The Hangover Part 1 was always supposed to be a niche, culty film, a kind of Withnail and I-type celebration of male excess, only set in Las Vegas. However, it succeeded beyond all expectations, reaching a far wider audience than intended and catapulting Bradley Cooper to A-list (or should I say A-Team?) stardom.
Part 2 is largely a re-enactment set in Thailand, with the same actors and the same basic premise of 'outrageous stag night-wake up with memory loss-fix the mess from last night-get to the wedding on time'. You get the idea. Thailand is shown in all its glory and squalor, from the beauty of the area around 'James Bond island' to the squalor of Bangkok with its colourful nightlife and ability to meet even the most colourful sexual tastes. I'm not sure the Tourist board would approve.
Beyond the distraction of the location itself, where The Hangover Part 2 falls a little flat is in its increased focus on the 'fix the mess from last night' element rather than what actually happened last night. A chase around town involving Paul Giamatti as a gangland boss the morning after fails to excite and the flashbacks seem less frequent than in the first instalment, leading to a frustrating sense that the true story is somehow being kept back from the viewer. Likewise there is a thread of predictability running through the film which even the actors seem to be conscious of. At one point Bradley Cooper's character Phil addresses the thorny issue of the self-styled Wolfpack's amnesia by demanding that everyone empty their pockets for clues as to what may have happened the night before: "You know the drill" he sighs. Yes, Phil, we do.
However, what just about saves this film from the dustbin of sequeldom is the occasional scene which manages to push the boundaries of acceptability and script-writer imagination. Without going into details, let's just say one of Bangkok's infamous ladyboys and a monkey drug-pusher are involved. As for the actors, the standout moments come from unlikely places, such as Ken Jeong's Chow character who nearly steals the show with his ultrasharp camp humour. Likewise, Nirut Sirijanya delivers a cracker of a father in law speech which could not be more insulting or humorous in its use of soggy rice as a metaphor. However, straight-laced Ed Helms is better served in The Office USA while Bradley Cooper is crying out for bigger projects to get his teeth into. At least Mike Tyson delivered his lines a little less flatly this time around, though he does need to work on that singing.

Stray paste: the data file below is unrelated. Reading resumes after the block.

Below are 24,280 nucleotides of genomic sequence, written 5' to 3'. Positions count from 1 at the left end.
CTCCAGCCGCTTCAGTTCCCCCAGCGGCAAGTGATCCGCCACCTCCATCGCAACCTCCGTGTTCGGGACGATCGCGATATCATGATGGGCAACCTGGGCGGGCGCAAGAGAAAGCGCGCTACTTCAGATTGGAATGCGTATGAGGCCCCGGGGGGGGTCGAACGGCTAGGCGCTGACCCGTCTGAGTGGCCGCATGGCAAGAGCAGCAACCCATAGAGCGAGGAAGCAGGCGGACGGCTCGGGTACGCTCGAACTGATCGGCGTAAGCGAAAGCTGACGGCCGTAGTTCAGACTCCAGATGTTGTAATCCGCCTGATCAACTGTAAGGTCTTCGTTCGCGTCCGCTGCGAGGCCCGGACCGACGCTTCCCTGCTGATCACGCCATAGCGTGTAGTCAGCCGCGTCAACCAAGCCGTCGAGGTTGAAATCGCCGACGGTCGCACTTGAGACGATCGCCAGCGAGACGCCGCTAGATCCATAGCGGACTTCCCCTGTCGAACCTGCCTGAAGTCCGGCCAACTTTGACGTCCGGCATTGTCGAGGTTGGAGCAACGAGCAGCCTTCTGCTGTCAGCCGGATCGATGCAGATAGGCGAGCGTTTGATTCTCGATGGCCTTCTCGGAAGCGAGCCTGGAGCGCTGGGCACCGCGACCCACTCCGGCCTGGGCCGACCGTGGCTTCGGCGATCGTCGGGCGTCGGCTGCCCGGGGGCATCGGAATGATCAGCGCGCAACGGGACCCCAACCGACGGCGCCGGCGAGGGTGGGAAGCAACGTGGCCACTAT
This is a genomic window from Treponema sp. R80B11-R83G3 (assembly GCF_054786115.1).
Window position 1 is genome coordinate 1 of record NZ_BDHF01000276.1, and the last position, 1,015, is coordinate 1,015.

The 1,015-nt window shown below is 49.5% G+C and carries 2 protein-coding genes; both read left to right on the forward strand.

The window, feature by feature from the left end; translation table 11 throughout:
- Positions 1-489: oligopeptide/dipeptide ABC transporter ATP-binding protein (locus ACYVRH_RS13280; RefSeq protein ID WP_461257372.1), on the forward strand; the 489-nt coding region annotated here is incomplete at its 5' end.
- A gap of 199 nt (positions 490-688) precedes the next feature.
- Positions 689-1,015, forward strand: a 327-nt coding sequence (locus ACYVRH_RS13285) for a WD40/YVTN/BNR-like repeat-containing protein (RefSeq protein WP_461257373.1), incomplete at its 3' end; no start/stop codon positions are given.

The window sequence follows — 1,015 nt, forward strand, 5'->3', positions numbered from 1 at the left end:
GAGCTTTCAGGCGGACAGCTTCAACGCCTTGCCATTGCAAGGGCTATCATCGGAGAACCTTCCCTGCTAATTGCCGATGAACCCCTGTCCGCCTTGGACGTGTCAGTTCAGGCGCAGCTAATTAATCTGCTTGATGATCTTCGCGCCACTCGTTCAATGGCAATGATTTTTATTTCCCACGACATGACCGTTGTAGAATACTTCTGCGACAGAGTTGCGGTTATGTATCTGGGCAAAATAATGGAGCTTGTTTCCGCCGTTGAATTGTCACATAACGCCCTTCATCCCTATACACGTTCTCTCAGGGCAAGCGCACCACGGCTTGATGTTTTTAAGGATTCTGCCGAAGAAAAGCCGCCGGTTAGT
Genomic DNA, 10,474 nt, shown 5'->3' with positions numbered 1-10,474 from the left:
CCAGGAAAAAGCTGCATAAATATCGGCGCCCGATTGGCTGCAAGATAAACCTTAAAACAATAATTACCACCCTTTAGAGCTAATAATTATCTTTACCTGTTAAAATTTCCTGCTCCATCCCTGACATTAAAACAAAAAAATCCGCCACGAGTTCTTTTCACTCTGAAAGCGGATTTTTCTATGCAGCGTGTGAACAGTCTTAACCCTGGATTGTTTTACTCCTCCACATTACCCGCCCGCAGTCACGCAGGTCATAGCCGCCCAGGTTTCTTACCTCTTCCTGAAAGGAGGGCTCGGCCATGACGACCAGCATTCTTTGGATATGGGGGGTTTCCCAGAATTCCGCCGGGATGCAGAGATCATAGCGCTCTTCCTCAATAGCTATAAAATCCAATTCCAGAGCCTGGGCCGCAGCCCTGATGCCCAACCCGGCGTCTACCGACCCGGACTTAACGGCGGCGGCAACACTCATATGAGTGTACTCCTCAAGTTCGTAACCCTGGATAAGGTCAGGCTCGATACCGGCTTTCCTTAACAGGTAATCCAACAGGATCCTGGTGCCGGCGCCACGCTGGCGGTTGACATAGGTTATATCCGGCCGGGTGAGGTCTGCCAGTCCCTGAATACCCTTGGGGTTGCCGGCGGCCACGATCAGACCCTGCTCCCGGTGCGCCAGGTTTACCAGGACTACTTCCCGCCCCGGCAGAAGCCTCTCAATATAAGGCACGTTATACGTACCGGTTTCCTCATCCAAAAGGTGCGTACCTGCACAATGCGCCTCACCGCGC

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Please note this is a region 2 DVD and will require a region 2 (Europe) or region Free DVD Player in order to play. The Hangover Part II is director Todd Phillips' follow-up to 2009's smash hit The Hangover. In The Hangover Part II, Phil (Bradley Cooper), Stu (Ed Helms), Alan (Zach Galifianakis) and Doug (Justin Bartha) travel to exotic Thailand for Stu's wedding. After the unforgettable bachelor party in Las Vegas, Stu is taking no chances and has opted for a safe, subdued pre-wedding brunch. However, things don't always go as planned. What happens in Vegas may stay in Vegas, but what happens in Bangkok can't even be imagined. Actors Bradley Cooper, Ed Helms, Zach Galifianakis, Justin Bartha, Ken Jeong, Paul Giamatti, Mike Tyson, Jeffrey Tambor, Mason Lee, Jamie Chung, Sasha Barrese, Gillian Vigman, Aroon Seeboonruang, Nirut Sirichanya, Yasmin Lee, Nick Cassavetes & Sondra Currie Director Todd Phillips Certificate 15 years and over Year 2011 Languages English
Zach Galifianakis, Justin Bartha, Bradley Cooper and Ed Helms reunite for this Todd Phillips comedy sequel. This time round, Alan (Galifianakis), Doug (Bartha), Phil (Cooper) and Stu (Helms) are jetting out to Bangkok for Stu's wedding to his Thai girlfriend (Jamie Chung). With the mortifying memories of Doug's bachelor party in Las Vegas forever etched in everyone's minds, Stu decides to play things safe. Surely nothing can go wrong with a sedate pre-wedding brunch... or can it? The supporting cast includes Liam Neeson and Juliette Lewis, while former president Bill Clinton makes a cameo appearance.